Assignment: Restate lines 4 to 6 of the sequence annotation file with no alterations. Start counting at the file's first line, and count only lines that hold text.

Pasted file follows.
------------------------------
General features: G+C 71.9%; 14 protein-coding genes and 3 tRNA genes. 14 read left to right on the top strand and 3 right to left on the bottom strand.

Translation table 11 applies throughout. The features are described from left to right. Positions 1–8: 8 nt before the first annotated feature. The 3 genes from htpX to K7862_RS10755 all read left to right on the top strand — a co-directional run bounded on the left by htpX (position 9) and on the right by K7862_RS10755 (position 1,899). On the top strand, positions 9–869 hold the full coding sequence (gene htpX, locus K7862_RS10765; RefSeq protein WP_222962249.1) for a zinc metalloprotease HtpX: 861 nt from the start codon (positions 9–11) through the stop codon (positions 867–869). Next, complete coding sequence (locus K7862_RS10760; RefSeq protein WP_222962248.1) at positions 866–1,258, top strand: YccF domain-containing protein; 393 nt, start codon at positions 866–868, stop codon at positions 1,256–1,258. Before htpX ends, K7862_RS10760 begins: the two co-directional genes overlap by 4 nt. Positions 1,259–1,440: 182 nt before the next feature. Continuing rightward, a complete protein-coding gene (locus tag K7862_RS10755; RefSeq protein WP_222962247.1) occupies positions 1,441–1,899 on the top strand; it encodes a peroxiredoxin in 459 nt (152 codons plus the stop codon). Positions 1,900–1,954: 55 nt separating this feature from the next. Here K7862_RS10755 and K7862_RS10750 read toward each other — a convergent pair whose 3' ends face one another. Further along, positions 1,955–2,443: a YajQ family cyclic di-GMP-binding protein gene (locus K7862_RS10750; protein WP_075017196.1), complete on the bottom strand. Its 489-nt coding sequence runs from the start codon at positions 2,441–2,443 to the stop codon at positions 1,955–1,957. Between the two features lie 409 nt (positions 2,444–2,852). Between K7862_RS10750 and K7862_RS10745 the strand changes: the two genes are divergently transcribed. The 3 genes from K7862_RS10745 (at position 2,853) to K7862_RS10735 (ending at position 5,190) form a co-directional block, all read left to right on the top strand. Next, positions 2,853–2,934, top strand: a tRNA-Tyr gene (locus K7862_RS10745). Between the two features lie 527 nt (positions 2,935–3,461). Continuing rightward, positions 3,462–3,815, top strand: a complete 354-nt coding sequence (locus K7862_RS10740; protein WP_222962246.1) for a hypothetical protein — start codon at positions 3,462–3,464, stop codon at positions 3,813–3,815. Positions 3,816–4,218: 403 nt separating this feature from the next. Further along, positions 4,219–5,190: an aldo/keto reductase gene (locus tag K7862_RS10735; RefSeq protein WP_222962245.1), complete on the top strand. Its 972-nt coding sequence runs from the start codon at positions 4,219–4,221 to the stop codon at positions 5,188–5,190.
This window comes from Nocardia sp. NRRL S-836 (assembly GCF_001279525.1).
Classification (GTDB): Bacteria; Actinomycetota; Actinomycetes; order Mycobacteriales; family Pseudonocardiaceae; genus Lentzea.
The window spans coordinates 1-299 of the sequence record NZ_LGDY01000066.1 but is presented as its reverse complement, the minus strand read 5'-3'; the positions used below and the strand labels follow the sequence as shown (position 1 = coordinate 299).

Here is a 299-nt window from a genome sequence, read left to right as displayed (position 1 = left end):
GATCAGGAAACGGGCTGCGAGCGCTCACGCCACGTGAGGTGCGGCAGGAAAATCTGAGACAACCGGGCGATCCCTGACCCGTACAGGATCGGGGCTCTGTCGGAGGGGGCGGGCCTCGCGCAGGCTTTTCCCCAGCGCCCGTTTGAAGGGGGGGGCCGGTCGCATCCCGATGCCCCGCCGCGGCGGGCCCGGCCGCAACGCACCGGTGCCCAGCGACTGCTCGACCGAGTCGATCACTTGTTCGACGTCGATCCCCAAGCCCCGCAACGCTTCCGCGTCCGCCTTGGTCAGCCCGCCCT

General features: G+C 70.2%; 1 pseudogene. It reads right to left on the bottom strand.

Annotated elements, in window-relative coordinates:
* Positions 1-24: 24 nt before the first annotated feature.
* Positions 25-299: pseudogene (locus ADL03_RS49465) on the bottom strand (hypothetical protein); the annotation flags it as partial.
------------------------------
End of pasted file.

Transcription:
Classification (GTDB): Bacteria; Actinomycetota; Actinomycetes; order Mycobacteriales; family Pseudonocardiaceae; genus Lentzea.
The window spans coordinates 1-299 of the sequence record NZ_LGDY01000066.1 but is presented as its reverse complement, the minus strand read 5'-3'; the positions used below and the strand labels follow the sequence as shown (position 1 = coordinate 299).

Here is a 299-nt window from a genome sequence, read left to right as displayed (position 1 = left end):